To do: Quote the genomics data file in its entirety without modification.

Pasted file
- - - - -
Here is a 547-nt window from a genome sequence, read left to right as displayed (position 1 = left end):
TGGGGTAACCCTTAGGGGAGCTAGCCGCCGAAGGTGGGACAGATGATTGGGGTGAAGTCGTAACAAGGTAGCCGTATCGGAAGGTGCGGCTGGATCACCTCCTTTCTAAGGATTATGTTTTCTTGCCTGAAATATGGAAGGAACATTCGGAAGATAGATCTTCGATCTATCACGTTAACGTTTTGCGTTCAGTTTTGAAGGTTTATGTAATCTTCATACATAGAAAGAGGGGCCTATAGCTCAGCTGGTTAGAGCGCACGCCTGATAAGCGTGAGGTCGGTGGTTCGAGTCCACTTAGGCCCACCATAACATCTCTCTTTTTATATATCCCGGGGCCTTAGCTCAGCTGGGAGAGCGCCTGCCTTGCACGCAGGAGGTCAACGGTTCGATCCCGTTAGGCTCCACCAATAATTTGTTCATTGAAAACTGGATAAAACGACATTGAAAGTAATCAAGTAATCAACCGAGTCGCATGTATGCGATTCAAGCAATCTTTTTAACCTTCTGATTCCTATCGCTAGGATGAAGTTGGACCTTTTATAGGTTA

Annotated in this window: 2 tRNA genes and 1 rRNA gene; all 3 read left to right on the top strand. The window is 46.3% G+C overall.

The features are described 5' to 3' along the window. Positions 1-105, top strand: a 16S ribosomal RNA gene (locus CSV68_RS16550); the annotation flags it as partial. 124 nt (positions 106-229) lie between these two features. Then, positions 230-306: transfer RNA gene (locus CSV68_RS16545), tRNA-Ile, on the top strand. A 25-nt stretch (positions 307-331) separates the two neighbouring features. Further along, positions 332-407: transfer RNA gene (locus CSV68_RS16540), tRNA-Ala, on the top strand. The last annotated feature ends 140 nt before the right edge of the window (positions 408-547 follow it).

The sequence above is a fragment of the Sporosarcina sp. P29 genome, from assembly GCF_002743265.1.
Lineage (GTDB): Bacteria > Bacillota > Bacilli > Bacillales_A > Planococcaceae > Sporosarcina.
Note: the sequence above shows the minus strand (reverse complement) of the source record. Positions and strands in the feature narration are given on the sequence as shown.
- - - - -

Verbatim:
Here is a 547-nt window from a genome sequence, read left to right as displayed (position 1 = left end):
TGGGGTAACCCTTAGGGGAGCTAGCCGCCGAAGGTGGGACAGATGATTGGGGTGAAGTCGTAACAAGGTAGCCGTATCGGAAGGTGCGGCTGGATCACCTCCTTTCTAAGGATTATGTTTTCTTGCCTGAAATATGGAAGGAACATTCGGAAGATAGATCTTCGATCTATCACGTTAACGTTTTGCGTTCAGTTTTGAAGGTTTATGTAATCTTCATACATAGAAAGAGGGGCCTATAGCTCAGCTGGTTAGAGCGCACGCCTGATAAGCGTGAGGTCGGTGGTTCGAGTCCACTTAGGCCCACCATAACATCTCTCTTTTTATATATCCCGGGGCCTTAGCTCAGCTGGGAGAGCGCCTGCCTTGCACGCAGGAGGTCAACGGTTCGATCCCGTTAGGCTCCACCAATAATTTGTTCATTGAAAACTGGATAAAACGACATTGAAAGTAATCAAGTAATCAACCGAGTCGCATGTATGCGATTCAAGCAATCTTTTTAACCTTCTGATTCCTATCGCTAGGATGAAGTTGGACCTTTTATAGGTTA

Annotated in this window: 2 tRNA genes and 1 rRNA gene; all 3 read left to right on the top strand. The window is 46.3% G+C overall.

The features are described 5' to 3' along the window. Positions 1-105, top strand: a 16S ribosomal RNA gene (locus CSV68_RS16550); the annotation flags it as partial. 124 nt (positions 106-229) lie between these two features. Then, positions 230-306: transfer RNA gene (locus CSV68_RS16545), tRNA-Ile, on the top strand. A 25-nt stretch (positions 307-331) separates the two neighbouring features. Further along, positions 332-407: transfer RNA gene (locus CSV68_RS16540), tRNA-Ala, on the top strand. The last annotated feature ends 140 nt before the right edge of the window (positions 408-547 follow it).

The sequence above is a fragment of the Sporosarcina sp. P29 genome, from assembly GCF_002743265.1.
Lineage (GTDB): Bacteria > Bacillota > Bacilli > Bacillales_A > Planococcaceae > Sporosarcina.
Note: the sequence above shows the minus strand (reverse complement) of the source record. Positions and strands in the feature narration are given on the sequence as shown.